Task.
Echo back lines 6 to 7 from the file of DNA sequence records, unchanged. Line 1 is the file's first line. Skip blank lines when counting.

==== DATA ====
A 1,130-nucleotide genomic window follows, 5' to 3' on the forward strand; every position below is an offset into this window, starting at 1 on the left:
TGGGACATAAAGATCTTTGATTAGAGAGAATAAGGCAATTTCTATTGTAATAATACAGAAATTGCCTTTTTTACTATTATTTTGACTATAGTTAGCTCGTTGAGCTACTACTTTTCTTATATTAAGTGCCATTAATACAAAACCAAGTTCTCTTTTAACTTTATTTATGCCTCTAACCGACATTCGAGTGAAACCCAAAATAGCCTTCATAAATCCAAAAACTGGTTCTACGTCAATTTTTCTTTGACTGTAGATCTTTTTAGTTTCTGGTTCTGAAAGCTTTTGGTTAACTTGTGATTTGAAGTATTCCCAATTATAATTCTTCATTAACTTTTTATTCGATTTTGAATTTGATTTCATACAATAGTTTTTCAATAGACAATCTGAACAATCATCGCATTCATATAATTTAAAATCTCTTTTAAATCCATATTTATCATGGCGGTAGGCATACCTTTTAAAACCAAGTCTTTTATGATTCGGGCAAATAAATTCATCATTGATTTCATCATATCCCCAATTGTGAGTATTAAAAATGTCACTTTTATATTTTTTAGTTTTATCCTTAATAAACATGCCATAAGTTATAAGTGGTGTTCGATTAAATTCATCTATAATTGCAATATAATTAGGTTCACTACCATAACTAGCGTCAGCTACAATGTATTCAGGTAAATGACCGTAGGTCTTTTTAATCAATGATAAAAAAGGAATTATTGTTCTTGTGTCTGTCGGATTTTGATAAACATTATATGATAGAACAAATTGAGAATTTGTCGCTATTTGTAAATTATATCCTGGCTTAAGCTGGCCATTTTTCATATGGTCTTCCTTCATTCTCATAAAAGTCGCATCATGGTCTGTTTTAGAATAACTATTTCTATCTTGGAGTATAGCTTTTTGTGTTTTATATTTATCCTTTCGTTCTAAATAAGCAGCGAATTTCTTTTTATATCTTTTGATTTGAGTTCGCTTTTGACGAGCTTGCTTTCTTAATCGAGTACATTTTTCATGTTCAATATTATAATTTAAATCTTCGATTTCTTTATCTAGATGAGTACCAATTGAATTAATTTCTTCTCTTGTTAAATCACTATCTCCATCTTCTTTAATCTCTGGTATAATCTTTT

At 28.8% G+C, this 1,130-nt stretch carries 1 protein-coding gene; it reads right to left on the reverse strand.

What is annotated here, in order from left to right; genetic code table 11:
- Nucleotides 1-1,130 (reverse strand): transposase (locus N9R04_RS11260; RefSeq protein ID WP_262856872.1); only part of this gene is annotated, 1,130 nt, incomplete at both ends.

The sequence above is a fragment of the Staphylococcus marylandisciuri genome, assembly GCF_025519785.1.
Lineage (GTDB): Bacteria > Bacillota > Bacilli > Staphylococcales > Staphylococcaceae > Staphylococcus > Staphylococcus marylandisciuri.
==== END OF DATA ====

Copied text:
The sequence above is a fragment of the Staphylococcus marylandisciuri genome, assembly GCF_025519785.1.
Lineage (GTDB): Bacteria > Bacillota > Bacilli > Staphylococcales > Staphylococcaceae > Staphylococcus > Staphylococcus marylandisciuri.